October 22, 2013
"If you think you understand quantum physics, you don't understand quantum physics."
— Richard Feynman, Quantum Theorist
The first commercial quantum computer was pioneered by Canadian firm D-Wave Systems, which unveiled its first prototype, a 16-qubit superconducting adiabatic quantum processor, in 2008. This novel type of superconducting processor uses quantum mechanics to massively accelerate computation.
In May, D-Wave's current flagship product, the 512-qubit D-Wave Two computer, was installed at the Quantum Artificial Intelligence Laboratory at the NASA Advanced Supercomputing (NAS) facility at NASA's Ames Research Center, Moffett Field, Calif., under the direction of NASA, Google and the Universities Space Research Association. The partners are using the AI Lab to explore the frontiers of quantum computing and space research. In the interim months, the staff has been hard at work preparing the D-Wave system for the exciting challenges that lie ahead.
Earlier this month, Google et. al. debuted a brief film at the Imagine Science Films Festival at Google New York exploring various dimensions of the project. Quantum physics is not easily boxed and labeled. As an area of research, quantum theory is linked to such major philosophical and practical matters as consciousness, intelligence, free will, determinism, black holes, protecting the planet from asteroids, ions, photons, artificial intelligence, machine learning, and time travel, among others.
As stated in the film, "Quantum physics puts everything into question. It defies every intuition you have about the modern world."
In addition to raising these deeply provocative theoretical and philosophical concepts, the video also provides a close-up look at the D-Wave machine (the quantum processor) and the infrastructure required to power and cool it.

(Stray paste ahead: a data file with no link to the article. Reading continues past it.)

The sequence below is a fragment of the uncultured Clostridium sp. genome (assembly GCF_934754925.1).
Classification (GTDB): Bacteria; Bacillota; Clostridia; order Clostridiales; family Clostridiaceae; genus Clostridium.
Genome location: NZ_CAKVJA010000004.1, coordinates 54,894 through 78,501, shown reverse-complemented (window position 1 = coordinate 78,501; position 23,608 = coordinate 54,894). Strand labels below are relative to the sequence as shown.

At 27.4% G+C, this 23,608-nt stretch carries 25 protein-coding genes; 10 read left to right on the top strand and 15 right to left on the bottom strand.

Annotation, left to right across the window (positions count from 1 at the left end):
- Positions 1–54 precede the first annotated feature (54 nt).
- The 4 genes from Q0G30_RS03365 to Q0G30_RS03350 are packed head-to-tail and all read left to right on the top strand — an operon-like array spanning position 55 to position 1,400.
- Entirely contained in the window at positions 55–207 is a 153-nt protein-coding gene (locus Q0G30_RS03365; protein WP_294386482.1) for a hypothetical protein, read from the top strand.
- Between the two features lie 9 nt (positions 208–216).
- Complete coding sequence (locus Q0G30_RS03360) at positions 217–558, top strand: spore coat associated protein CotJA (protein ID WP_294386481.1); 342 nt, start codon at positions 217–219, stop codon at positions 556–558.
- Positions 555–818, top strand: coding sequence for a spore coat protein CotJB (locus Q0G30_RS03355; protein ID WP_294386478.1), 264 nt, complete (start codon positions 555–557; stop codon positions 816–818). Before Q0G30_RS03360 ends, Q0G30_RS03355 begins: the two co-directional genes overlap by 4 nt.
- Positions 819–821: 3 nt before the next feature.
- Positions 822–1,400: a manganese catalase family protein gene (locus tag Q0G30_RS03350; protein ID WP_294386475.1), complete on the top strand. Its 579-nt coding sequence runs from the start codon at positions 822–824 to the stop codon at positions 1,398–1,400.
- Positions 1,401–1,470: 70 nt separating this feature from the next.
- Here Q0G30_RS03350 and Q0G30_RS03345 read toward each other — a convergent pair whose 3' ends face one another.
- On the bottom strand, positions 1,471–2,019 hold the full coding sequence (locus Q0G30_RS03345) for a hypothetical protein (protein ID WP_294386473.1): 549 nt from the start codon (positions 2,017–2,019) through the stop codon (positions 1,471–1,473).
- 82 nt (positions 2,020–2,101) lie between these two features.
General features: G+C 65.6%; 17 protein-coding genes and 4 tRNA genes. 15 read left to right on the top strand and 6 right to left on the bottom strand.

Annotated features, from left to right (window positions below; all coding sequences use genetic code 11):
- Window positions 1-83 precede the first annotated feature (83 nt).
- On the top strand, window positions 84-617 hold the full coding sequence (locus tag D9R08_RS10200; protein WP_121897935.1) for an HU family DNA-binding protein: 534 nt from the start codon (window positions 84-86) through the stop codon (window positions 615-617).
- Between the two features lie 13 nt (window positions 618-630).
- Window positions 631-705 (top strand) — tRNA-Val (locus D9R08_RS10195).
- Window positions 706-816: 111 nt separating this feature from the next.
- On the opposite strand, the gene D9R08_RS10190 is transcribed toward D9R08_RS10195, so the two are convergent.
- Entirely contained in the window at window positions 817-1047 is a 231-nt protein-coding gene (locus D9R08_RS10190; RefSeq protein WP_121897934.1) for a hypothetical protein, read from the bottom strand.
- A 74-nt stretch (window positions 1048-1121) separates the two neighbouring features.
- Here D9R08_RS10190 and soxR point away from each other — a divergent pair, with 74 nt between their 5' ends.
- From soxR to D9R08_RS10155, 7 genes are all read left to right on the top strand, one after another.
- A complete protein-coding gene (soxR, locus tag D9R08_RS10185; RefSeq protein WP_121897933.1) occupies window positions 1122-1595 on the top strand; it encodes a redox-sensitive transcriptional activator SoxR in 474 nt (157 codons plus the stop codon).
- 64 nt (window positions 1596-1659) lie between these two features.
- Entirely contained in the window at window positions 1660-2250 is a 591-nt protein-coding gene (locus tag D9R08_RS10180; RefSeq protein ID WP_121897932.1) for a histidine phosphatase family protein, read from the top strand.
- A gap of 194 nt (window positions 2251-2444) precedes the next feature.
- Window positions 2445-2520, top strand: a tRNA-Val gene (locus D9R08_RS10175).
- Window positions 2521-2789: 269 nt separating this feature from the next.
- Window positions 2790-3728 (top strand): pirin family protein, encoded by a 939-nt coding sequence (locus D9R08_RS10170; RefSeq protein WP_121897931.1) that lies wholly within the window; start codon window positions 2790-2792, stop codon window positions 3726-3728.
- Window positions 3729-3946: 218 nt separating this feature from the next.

Then the focus turns to applications.
"The overwhelmingly obvious killer app for quantum computation is optimization," says D-Wave CTO Geordie Rose. As problems get larger, and more and more data is generated, extracting useful insights from that data grows ever more challenging. That's where optimization comes in.
While the film steers clear of the "big data" phrase, one of the main transformations of this big data age is identifying answers without having to know the question. It's a point that is emphasized by NASA's Eleanor Rieffel. "We don't know what the best questions are to ask that computer," she says. "That's exactly what we're trying to understand now."
On Google's AI Lab Team's website, the Google team affirms that quantum computing holds the key to solving some of the world's most complex computer science problems. They write: "We're particularly interested in how quantum computing can advance machine learning, which can then be applied to virtually any field: from finding the cure for a disease to understanding changes in our climate."
In related news, D-Wave announced today that it had selected a new foundry partner, Cypress. D-Wave transferred its proprietary process technology to the new site in January 2013, and Cypress delivered the first silicon parts on June 26. D-Wave states that the decision has already resulted in better yields, which it says validates the quality of Cypress's production-scale environment. Cypress's Wafer Foundry is located in Bloomington, Minnesota.
Editor's note: Since publishing this story, we received an email from a NASA representative noting that work on this project has not been performed in secret as the original article suggested. She writes: "The system was being installed, tested, calibrated, and benchmarked over the summer. A very limited amount of work on the system has just begun recently, and was delayed by the government furlough, so no results are available to discuss."
We'd also like to clarify that the statements made on the Google team's website represent their views only, not necessarily those of the other partners. For more information from the perspectives of the other partners, please see their respective websites:
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